By Darren Smith, Weekend Contributor
President Yahya Jammeh, who has for twenty-one years served as Gambia’s president, declared his nation an Islamic republic claiming this action would serve to break from the nations “colonial past.”
Though Gambia’s population is ninety percent Muslim and this would be in many ways seem an alignment with the culture of its people, the nation nevertheless has a very poor reputation for human rights, especially in its treatment of its homosexual citizens.
Jammeh is a vehemently and vocal anti-gay leader who told gays and lesbians in 2008 to leave the country or risk decapitation. Five women have now been arrested as accused lesbians in what human rights groups are calling a national campaign of terror and torture by the police.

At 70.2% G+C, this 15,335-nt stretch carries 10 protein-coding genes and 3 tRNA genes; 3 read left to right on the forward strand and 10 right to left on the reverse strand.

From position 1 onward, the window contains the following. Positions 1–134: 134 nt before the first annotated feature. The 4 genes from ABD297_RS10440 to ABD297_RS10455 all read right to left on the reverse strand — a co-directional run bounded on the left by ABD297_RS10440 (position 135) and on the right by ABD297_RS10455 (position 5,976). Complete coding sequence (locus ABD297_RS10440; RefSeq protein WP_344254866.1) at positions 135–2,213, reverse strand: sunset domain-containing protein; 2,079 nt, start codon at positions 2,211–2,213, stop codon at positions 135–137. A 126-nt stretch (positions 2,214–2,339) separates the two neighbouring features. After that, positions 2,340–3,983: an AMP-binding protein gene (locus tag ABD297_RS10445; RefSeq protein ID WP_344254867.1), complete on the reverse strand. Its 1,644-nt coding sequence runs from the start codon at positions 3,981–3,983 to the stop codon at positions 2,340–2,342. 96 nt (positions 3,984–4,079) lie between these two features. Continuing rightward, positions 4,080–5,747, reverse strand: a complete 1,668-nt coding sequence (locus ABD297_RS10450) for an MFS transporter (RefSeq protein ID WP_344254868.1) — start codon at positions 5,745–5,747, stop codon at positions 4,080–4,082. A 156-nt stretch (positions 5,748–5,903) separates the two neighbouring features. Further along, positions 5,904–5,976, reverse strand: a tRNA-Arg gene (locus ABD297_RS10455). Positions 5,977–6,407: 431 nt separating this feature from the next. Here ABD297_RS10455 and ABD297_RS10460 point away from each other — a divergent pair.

The law criminalizes what it calls “aggravated homosexuality,” involving “serial offenders” and people living with HIV or AIDS. The law lumps such “repeat offenders” who engage in homosexual relations with people who engage in homosexual acts with someone who is under 18, disabled or who has been drugged or is under the “authority” of the homosexual. The accused face life in prison.
Amnesty International has charged that people are being tortured by police and forced to confess to homosexual acts or to accuse others of such acts.
Last year the European Union withheld aid packages to the small nation over its human rights record.
President Jammeh claimed in a television interview that no dress code would be enforced and promised that people of all religions would be allowed to practice their faith. He continued, “As Muslims are the majority in the country; the Gambia cannot afford to continue the colonial legacy.”
Jammeh withdrew Gambia from the British Commonwealth in 2013 claiming it was a neo-colonial organization.
By Darren Smith
Source: BBC News
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